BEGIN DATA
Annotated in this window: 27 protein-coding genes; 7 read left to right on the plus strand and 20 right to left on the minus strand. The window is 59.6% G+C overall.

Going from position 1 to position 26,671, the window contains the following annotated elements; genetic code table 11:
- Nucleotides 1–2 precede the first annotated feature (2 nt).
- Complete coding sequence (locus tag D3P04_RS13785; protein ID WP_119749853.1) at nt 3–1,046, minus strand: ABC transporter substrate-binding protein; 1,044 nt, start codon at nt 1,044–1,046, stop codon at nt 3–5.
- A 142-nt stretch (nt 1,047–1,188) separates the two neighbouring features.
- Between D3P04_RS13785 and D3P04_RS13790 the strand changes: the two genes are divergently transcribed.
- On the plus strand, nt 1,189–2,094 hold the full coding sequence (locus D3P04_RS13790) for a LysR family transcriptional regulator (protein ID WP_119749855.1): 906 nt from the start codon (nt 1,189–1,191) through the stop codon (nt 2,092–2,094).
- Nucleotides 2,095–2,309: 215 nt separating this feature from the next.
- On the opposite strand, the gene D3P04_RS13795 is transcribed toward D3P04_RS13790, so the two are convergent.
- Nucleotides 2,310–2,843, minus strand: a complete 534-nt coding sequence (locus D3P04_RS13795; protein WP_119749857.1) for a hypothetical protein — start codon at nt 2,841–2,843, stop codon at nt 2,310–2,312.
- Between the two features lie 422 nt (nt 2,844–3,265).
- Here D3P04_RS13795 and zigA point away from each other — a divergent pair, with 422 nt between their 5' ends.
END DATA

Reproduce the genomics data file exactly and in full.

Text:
Annotated in this window: 27 protein-coding genes; 7 read left to right on the plus strand and 20 right to left on the minus strand. The window is 59.6% G+C overall.

Going from position 1 to position 26,671, the window contains the following annotated elements; genetic code table 11:
- Nucleotides 1–2 precede the first annotated feature (2 nt).
- Complete coding sequence (locus tag D3P04_RS13785; protein ID WP_119749853.1) at nt 3–1,046, minus strand: ABC transporter substrate-binding protein; 1,044 nt, start codon at nt 1,044–1,046, stop codon at nt 3–5.
- A 142-nt stretch (nt 1,047–1,188) separates the two neighbouring features.
- Between D3P04_RS13785 and D3P04_RS13790 the strand changes: the two genes are divergently transcribed.
- On the plus strand, nt 1,189–2,094 hold the full coding sequence (locus D3P04_RS13790) for a LysR family transcriptional regulator (protein ID WP_119749855.1): 906 nt from the start codon (nt 1,189–1,191) through the stop codon (nt 2,092–2,094).
- Nucleotides 2,095–2,309: 215 nt separating this feature from the next.
- On the opposite strand, the gene D3P04_RS13795 is transcribed toward D3P04_RS13790, so the two are convergent.
- Nucleotides 2,310–2,843, minus strand: a complete 534-nt coding sequence (locus D3P04_RS13795; protein WP_119749857.1) for a hypothetical protein — start codon at nt 2,841–2,843, stop codon at nt 2,310–2,312.
- Between the two features lie 422 nt (nt 2,844–3,265).
- Here D3P04_RS13795 and zigA point away from each other — a divergent pair, with 422 nt between their 5' ends.